Our article covers how content-focused marketing differs from traditional advertising, how it shapes a customer’s journey with you and the components of a successful strategy.
In this content marketing guide, you’ll discover:
- What is content marketing?
- Content marketing vs traditional advertising
- Content marketing and the customer journey
- Common problems content marketing can solve
- Components of content marketing
- Content marketing ROI: metrics to measure
- Setting your content marketing strategy
- Frequently asked questions
Content marketing is the process of creating valuable, relevant content to:
- Attract new customers
- Acquire their custom
- Engage their interest
But in a noisy, crowded digital space, it’s not so easy.
Buyers and customers today receive more marketing messages than ever before – more than 2,900 per day, by current estimations. This creates an environment of attention scarcity, challenging marketers to produce engaging content that cuts through the static.
A well-crafted content marketing strategy makes your business a thought leader, building brand preference as you inform and educate buyers. Providing helpful and entertaining content can form a strong bond between your brand and customers that continues to grow and strengthen over time.
Traditionally, marketers have had to “rent attention” from other people’s media through traditional advertising methods, including:
- Display ads on websites
- Booths at trade shows and marketing events
- Emails sent to third-party lists
For example, when a brand pays millions of dollars for a Super Bowl ad, they are renting attention the TV networks have built.
Content marketing, on the other hand, brings your audience to your website, products and services through your content. Whereas TV ads or trade shows are types of push marketing, content marketing is pull marketing. It figuratively pulls people to your brand.
With a content marketing strategy, you become a publisher by building your own audiences and attracting your own attention.
By creating and distributing content that buyers find useful, marketers increase their brand awareness and preference by establishing trust with consumers as they move through the sales funnel.
Additionally, brands consider content marketing less costly than some strategies. It can, however, have a slower start while your content library grows and reaches a larger audience.
Today, customer experience is everything. 73 percent of customers say getting it right can help to influence their buying decision. Personalization and the customer journey are at the heart of customer experience, yet many businesses fail to produce personalized content dedicated to each stage of the buying cycle.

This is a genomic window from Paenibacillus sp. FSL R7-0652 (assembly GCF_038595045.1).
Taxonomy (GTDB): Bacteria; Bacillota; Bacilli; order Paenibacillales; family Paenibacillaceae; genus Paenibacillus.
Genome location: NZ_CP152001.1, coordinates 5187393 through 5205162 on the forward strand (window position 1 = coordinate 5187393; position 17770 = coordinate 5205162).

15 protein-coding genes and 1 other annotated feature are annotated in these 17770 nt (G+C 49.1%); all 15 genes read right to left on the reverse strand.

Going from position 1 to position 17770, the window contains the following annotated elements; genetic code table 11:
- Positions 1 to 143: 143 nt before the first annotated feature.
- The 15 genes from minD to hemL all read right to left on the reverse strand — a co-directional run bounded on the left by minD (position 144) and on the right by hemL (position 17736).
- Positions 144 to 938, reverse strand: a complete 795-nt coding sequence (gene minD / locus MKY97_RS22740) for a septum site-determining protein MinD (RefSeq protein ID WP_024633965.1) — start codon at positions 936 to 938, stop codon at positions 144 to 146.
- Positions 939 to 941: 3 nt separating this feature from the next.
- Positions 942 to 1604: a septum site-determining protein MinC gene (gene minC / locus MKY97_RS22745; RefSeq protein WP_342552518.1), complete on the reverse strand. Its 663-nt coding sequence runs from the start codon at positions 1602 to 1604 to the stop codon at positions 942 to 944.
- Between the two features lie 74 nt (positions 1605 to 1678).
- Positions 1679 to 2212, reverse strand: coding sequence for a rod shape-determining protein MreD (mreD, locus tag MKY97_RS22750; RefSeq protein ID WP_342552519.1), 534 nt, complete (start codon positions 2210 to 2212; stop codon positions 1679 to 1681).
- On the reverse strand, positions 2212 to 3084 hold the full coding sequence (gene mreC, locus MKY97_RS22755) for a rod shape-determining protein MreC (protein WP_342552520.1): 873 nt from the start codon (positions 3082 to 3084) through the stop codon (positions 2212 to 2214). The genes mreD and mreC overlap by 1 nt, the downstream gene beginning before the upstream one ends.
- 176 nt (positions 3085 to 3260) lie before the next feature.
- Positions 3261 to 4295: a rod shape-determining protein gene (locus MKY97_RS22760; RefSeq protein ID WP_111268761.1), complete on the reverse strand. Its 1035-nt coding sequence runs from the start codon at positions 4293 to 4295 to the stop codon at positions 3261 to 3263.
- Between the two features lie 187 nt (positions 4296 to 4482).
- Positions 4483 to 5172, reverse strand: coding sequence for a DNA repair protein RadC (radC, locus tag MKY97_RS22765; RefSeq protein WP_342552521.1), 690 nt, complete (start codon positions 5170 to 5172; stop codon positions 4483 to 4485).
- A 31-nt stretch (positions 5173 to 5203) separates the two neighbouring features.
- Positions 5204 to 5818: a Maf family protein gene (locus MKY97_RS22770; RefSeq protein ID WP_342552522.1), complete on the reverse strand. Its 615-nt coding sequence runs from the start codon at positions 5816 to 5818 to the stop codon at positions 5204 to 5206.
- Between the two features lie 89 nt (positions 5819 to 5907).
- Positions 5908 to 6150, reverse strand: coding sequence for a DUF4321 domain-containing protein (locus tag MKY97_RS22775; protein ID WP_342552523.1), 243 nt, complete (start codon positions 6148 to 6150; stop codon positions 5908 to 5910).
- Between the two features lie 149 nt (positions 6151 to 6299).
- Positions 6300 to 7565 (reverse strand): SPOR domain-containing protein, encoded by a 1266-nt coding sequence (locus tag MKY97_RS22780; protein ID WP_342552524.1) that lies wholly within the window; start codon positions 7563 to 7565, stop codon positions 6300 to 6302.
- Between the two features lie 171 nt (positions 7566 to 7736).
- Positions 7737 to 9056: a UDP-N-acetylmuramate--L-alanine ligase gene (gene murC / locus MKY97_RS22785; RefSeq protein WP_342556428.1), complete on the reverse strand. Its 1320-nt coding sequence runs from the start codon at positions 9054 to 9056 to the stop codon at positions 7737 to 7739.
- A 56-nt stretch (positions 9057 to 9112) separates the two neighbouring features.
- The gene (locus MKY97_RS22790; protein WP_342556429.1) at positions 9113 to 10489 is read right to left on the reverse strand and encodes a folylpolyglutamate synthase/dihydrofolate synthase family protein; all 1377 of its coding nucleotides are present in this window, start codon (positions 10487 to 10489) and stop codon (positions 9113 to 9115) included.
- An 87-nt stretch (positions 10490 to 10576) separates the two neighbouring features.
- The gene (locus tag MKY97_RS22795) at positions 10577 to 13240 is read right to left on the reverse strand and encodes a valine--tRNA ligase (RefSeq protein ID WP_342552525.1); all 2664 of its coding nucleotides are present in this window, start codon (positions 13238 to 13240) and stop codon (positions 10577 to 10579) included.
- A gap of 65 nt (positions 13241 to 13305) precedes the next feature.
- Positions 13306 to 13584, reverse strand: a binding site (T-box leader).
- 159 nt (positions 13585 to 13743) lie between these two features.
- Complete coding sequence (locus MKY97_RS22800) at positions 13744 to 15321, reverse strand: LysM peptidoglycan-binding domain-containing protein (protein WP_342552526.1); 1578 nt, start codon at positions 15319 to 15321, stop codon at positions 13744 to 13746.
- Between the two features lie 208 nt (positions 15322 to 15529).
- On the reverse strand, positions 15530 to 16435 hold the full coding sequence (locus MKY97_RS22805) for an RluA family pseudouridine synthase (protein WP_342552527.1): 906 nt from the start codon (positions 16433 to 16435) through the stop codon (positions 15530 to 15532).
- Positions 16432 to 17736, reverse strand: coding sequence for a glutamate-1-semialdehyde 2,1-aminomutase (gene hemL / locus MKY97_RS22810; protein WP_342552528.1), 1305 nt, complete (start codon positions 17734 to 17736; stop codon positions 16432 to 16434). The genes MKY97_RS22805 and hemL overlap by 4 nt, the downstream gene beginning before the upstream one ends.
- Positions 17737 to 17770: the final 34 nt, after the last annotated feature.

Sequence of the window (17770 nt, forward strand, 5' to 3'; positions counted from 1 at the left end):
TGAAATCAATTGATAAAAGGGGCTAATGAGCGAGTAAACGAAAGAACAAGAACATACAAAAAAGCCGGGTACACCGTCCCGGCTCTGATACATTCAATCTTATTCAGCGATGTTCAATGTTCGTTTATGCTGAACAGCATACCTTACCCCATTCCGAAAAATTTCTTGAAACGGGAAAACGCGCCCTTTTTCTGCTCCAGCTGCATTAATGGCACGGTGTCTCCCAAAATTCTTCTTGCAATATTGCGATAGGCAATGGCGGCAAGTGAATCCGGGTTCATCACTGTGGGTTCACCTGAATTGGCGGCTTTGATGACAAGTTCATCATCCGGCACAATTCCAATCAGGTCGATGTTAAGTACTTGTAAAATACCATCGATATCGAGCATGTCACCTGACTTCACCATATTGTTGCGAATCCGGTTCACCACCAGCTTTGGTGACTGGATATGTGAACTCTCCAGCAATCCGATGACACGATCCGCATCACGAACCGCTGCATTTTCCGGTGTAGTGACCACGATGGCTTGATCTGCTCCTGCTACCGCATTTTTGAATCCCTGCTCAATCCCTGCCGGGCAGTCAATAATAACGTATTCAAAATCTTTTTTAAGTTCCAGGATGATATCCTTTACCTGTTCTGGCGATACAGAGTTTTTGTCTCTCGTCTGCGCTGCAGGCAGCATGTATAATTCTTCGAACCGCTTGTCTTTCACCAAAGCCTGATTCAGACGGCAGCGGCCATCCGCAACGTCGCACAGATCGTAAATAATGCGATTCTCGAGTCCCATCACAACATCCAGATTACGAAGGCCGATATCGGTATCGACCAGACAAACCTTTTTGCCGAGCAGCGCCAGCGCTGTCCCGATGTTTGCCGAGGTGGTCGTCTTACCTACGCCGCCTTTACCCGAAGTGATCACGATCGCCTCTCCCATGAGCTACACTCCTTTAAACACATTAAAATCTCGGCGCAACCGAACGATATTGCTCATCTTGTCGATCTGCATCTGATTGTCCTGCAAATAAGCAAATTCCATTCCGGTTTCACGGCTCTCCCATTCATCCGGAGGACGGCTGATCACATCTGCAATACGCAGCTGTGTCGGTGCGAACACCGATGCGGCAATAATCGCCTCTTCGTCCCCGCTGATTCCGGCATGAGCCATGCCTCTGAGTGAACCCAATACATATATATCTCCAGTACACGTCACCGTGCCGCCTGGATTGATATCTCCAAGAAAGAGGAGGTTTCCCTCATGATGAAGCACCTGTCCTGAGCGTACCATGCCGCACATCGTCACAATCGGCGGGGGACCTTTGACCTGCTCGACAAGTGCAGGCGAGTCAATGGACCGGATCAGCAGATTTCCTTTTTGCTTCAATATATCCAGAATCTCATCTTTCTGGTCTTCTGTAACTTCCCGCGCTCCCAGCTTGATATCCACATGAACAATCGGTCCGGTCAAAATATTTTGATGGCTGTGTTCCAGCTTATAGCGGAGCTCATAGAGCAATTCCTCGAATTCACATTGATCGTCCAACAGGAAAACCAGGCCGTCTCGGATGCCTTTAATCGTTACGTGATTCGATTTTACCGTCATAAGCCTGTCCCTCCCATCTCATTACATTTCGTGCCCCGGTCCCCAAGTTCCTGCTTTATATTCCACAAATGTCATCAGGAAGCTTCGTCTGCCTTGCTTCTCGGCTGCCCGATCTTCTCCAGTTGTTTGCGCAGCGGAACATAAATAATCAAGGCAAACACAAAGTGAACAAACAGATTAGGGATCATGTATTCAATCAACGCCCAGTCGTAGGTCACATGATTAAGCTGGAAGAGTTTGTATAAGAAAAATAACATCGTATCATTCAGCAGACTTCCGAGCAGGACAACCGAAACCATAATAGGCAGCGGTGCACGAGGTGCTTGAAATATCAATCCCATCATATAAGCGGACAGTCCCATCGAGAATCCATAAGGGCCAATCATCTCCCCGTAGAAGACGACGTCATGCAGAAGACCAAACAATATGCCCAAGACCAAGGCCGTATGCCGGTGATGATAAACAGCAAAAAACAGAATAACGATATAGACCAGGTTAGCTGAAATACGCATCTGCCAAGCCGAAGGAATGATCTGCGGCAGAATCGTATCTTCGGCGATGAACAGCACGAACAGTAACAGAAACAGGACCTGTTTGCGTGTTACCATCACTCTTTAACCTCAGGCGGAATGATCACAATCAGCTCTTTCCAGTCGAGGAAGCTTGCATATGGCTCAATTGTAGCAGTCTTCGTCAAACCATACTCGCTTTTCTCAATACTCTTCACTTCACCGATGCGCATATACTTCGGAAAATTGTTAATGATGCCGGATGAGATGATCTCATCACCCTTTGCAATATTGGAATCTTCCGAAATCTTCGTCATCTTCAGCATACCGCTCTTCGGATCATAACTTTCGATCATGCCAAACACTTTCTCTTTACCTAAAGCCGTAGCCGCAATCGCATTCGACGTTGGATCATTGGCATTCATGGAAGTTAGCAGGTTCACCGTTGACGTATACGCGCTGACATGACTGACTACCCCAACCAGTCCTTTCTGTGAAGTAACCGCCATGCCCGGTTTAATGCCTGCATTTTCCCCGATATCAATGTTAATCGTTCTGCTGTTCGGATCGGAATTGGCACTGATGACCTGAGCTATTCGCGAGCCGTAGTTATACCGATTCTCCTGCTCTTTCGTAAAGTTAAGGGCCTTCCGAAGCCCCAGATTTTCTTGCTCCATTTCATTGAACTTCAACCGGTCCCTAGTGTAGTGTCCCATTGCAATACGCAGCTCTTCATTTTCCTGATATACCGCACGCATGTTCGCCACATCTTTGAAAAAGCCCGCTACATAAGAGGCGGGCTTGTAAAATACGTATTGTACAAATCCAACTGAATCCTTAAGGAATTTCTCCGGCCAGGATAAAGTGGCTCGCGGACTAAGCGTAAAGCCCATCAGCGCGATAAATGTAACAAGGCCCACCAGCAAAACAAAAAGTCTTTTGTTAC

Personalized marketing doesn’t just mean targeting by demographic or firmographics criteria. It also means producing content suitable for each stage of the buyer’s journey.
80 percent of people are more likely to buy a product or service when they are served content personalized to them. One way to achieve this is to understand what stage of the buying journey the customer is at, then serve them relevant content for that.
Let’s look at an example through the lens of a TV manufacturer:
- Awareness. They discover your article on 8K TV when searching ‘what is 8K TV’ on Google. They like what they read: it helps them understand.
- Consideration. Your content has helped them to understand what they need. Within the page is a link to a product-focused blog.
- Decision. They read the blog, which gives an overview of your various 8K TV models. They decide which one they like, and either purchase now or bookmark for later.
This type of content shows consumers you acknowledge and value their ability to evaluate and make decisions.
“Successful content marketers hit all stages of the buyer journey, from start to finish. Most brands are seriously over-weighted in the bottom of the funnel. And they miss huge opportunities to meet new customers at the point of need.”
– Michael Brenner, CEO, Marketing Insider Group
Content marketing is a unique approach to engaging with potential customers. And it circumvents some of today’s biggest pain points, especially in the digital space.
I need to increase the volume of my organic search
Today 68 percent of online experiences start with a search engine. Content marketing is a great way to build organic awareness.